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Offline Todd

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Re: Op 55
« Reply #25 on: November 23, 2020, 05:18:21 AM »




Fluffy time!  The famous '63 recording sounds flawless, of course, start to finish.  The Allegro con brio, trimmed up, is played at an ever so slightly broad tempo (by contemporary standards), but one that allows the maestro to build up scale and drama and a weighty, blended sound.  It is big.  It is beefy.  It is heroic.  The much slower Funeral March, with some playing sounding almost exaggerated, offers a wide contrast to start, and then slowly unfolds, dominated by strings (of course), but also possessing more than enough scale and drama.  The Scherzo comes off just splendidly, with ample drive combined with perfect execution.  The Berlin strings dominate the Finale, but when the first desk plays as well as here, it's hard to kvetch too much.  There's ample drive and scale and variation in approach.  Overall, this recording offers evidence, were it needed, that Karajan knew how to get what he wanted out his band.  The 70s recording kicks things up a notch.  First, Karajan tightens up the Allegro con brio quite a bit, driving it forward with more drive and, if anything, more precision.  Second, despite his reputation for string dominated sound, the winds and horns sounds more distinct here, and the whole thing does just jell, it rocks, especially in the doozy of a coda.  (Whew!)  The Funeral March, also tightened up considerably, sounds tauter and tenser to open, with more drama either immediately present, or just below the surface.  Karajan does a slow burn, waiting, building up tension, waiting some more, and then he hammers out the loudest passages nearly as fiercely as Kleiber, but with greater polish.  Karajan stretches the Scherzo out a bit compared to '63, but the extra breathing room allows him more contrast between sections, and the tuttis sound quite hefty.  Fluffy then tightens up things again in the Finale.  The strings sound more naturally balanced and recorded - and perhaps even better played - and everything else blends in quite nicely.  There's more rhythmic incisiveness, more drive, more musical goodness, and, like Jochum I, a blazing coda.  One for the ages.
The universe is change; life is opinion. - Marcus Aurelius, Meditations

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Everyone dies - William Barr, United States Attorney General

Sterna

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Re: Op 55
« Reply #26 on: November 23, 2020, 06:31:15 AM »




Fluffy time!  The famous '63 recording sounds flawless, of course, start to finish.  The Allegro con brio, trimmed up, is played at an ever so slightly broad tempo (by contemporary standards), but one that allows the maestro to build up scale and drama and a weighty, blended sound.  It is big.  It is beefy.  It is heroic.  The much slower Funeral March, with some playing sounding almost exaggerated, offers a wide contrast to start, and then slowly unfolds, dominated by strings (of course), but also possessing more than enough scale and drama.  The Scherzo comes off just splendidly, with ample drive combined with perfect execution.  The Berlin strings dominate the Finale, but when the first desk plays as well as here, it's hard to kvetch too much.  There's ample drive and scale and variation in approach.  Overall, this recording offers evidence, were it needed, that Karajan knew how to get what he wanted out his band.  The 70s recording kicks things up a notch.  First, Karajan tightens up the Allegro con brio quite a bit, driving it forward with more drive and, if anything, more precision.  Second, despite his reputation for string dominated sound, the winds and horns sounds more distinct here, and the whole thing does just jell, it rocks, especially in the doozy of a coda.  (Whew!)  The Funeral March, also tightened up considerably, sounds tauter and tenser to open, with more drama either immediately present, or just below the surface.  Karajan does a slow burn, waiting, building up tension, waiting some more, and then he hammers out the loudest passages nearly as fiercely as Kleiber, but with greater polish.  Karajan stretches the Scherzo out a bit compared to '63, but the extra breathing room allows him more contrast between sections, and the tuttis sound quite hefty.  Fluffy then tightens up things again in the Finale.  The strings sound more naturally balanced and recorded - and perhaps even better played - and everything else blends in quite nicely.  There's more rhythmic incisiveness, more drive, more musical goodness, and, like Jochum I, a blazing coda.  One for the ages.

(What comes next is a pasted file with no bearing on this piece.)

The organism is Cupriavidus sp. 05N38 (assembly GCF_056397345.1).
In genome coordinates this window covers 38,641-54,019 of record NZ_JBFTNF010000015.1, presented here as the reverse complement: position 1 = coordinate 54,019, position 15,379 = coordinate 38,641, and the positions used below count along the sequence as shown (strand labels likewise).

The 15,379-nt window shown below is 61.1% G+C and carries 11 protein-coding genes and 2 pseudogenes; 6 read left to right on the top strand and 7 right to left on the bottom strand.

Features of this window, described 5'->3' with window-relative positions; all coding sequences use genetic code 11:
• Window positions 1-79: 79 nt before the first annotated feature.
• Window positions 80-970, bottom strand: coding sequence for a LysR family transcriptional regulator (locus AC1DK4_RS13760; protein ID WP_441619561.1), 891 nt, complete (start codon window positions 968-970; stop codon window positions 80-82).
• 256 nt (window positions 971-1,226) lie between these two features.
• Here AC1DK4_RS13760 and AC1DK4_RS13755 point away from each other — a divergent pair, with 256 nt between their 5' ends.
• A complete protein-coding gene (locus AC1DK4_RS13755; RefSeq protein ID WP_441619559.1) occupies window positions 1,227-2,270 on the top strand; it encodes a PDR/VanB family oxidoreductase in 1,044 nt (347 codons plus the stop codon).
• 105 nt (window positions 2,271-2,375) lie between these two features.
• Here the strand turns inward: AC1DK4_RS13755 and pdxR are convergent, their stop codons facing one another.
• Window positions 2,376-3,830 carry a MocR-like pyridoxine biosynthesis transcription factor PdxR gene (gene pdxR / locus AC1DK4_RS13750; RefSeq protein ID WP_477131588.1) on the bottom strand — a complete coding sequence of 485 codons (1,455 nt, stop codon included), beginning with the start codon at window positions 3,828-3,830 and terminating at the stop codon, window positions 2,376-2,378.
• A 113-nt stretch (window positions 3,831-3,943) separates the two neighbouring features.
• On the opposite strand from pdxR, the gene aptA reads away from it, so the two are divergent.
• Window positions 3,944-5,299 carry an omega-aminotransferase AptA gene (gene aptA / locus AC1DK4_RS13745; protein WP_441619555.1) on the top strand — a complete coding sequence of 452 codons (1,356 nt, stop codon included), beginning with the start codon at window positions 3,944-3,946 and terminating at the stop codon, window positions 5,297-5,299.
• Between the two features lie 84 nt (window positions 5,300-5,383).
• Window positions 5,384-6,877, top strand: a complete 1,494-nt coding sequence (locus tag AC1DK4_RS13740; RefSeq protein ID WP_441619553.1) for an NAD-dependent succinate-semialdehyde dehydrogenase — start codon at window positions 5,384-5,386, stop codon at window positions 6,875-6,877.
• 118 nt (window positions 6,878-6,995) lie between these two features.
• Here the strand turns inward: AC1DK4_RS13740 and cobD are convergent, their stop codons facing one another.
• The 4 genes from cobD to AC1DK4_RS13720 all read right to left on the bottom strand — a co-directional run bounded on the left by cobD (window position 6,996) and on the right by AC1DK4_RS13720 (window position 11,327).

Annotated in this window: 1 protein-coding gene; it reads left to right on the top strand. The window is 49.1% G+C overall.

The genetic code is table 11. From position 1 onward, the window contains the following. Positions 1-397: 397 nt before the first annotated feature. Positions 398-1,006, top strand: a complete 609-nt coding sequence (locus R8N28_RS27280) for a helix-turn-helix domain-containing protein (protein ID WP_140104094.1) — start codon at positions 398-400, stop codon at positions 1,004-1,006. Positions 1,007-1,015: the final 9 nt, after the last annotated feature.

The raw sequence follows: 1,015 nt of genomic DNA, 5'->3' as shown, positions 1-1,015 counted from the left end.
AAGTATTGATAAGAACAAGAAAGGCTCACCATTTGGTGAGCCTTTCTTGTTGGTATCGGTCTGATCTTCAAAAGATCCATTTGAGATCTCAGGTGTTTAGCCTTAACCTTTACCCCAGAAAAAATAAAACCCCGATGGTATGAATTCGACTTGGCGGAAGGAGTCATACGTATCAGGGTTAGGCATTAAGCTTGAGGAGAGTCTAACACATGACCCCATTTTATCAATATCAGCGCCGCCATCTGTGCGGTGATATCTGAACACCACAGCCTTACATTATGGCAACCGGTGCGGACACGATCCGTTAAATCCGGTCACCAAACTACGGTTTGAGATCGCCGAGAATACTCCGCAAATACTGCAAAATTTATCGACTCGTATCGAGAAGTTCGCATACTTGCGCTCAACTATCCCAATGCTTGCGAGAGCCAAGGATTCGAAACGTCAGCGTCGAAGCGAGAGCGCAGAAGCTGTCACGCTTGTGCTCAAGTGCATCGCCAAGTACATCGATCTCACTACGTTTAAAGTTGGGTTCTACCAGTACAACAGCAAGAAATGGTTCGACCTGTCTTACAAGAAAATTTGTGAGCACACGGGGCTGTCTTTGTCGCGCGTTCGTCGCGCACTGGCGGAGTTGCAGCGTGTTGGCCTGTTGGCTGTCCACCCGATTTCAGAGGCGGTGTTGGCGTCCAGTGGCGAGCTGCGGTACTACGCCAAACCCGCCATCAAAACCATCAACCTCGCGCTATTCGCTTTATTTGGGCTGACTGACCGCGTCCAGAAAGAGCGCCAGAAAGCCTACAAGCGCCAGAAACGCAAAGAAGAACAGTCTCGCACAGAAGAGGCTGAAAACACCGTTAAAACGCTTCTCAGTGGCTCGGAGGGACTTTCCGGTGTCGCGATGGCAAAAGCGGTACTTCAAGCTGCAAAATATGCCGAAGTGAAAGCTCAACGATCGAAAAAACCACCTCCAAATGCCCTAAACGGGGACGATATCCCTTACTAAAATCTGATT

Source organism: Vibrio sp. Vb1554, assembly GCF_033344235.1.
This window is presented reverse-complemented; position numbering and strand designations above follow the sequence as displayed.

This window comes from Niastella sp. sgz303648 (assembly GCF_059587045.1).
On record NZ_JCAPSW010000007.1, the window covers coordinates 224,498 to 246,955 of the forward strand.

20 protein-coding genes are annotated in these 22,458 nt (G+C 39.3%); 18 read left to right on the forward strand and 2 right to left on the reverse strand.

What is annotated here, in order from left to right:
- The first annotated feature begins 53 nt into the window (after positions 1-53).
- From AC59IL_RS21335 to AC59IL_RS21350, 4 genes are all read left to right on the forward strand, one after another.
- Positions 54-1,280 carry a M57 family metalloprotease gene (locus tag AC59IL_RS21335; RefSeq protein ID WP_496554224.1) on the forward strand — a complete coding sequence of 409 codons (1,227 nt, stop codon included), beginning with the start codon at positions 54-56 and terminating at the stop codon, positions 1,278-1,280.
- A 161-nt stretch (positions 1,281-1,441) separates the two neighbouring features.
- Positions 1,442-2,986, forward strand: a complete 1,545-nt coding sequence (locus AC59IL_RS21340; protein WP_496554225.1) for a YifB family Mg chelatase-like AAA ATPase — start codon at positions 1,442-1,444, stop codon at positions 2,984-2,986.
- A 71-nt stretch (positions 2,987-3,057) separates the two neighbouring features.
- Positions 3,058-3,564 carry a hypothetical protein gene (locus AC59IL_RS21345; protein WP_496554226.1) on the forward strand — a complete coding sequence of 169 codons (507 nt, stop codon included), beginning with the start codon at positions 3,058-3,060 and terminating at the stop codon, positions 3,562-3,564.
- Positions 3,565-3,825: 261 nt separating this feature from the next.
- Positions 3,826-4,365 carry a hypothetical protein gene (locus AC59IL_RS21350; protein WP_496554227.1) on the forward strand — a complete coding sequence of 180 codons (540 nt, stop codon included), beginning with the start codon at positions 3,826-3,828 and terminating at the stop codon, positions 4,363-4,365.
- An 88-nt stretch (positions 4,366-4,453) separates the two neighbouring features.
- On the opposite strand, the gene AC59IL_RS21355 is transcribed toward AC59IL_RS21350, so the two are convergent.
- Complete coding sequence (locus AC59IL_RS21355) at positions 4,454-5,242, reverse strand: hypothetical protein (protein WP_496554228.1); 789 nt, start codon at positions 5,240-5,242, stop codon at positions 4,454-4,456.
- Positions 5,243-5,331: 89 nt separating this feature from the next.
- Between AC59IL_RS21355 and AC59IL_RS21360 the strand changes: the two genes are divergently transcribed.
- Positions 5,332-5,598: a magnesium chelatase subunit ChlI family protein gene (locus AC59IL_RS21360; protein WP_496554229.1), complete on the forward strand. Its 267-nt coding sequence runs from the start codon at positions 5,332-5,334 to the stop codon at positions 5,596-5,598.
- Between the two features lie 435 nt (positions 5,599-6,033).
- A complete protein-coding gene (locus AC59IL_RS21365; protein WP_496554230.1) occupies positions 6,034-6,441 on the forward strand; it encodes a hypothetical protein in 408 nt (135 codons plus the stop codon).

In most reviews, it's Von Karajan's first DG cycle that gets the praise, but I find his 2nd one at least as attractive, with nos. 3 and 7 as the highlights.

Offline Handelian

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Re: Op 55
« Reply #27 on: November 23, 2020, 10:44:27 PM »
It's indeed weird that he does not give 'everybody's war hero' Wilhelm Furtwaengler a witty nickname.

In this particular review, it doesn't add anything substantial.

But, hey, 'Good Music Guide' and 'politics'. On this board, the combination already is a proven joke.

Mengelberg has never been everyone's favourite.
And he wasn't a true Nazi, but a spineless and ignorant opportunist.

Compared to some other conductors, who acted much more as ideological Nazi's (like Karl Böhm), Mengelberg was heavily punished after the war.
He must have felt miserable when he saw how quickly others were 'forgiven' and could carry on as if nothing had happened.